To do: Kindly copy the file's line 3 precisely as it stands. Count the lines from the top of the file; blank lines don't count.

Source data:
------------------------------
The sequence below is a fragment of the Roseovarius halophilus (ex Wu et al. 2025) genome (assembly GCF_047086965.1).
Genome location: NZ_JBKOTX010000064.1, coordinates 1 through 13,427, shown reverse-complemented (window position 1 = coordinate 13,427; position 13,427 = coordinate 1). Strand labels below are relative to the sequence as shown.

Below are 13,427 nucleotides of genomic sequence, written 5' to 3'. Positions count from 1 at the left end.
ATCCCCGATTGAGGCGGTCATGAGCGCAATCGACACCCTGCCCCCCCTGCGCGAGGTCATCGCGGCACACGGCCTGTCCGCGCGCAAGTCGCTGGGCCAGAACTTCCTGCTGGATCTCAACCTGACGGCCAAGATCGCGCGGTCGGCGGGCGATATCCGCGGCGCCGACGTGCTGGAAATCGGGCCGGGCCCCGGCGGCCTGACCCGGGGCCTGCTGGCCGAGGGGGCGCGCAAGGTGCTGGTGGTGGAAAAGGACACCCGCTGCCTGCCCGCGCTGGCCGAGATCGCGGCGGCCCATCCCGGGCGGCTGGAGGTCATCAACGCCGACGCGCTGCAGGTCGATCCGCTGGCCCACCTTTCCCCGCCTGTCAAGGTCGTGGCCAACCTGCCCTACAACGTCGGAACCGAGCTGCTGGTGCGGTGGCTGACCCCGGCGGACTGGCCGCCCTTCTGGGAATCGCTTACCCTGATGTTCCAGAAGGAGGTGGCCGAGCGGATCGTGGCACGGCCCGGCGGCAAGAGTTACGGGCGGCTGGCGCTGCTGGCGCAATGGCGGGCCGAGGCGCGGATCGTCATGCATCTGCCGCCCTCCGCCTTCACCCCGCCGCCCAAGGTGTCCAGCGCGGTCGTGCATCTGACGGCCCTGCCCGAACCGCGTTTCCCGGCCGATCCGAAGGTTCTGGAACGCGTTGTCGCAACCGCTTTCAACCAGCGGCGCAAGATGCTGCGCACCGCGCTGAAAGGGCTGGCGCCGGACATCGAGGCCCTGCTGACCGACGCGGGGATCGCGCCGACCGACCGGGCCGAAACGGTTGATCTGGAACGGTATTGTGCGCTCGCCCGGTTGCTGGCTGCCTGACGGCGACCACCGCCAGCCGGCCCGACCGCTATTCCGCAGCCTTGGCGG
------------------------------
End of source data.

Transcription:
Below are 13,427 nucleotides of genomic sequence, written 5' to 3'. Positions count from 1 at the left end.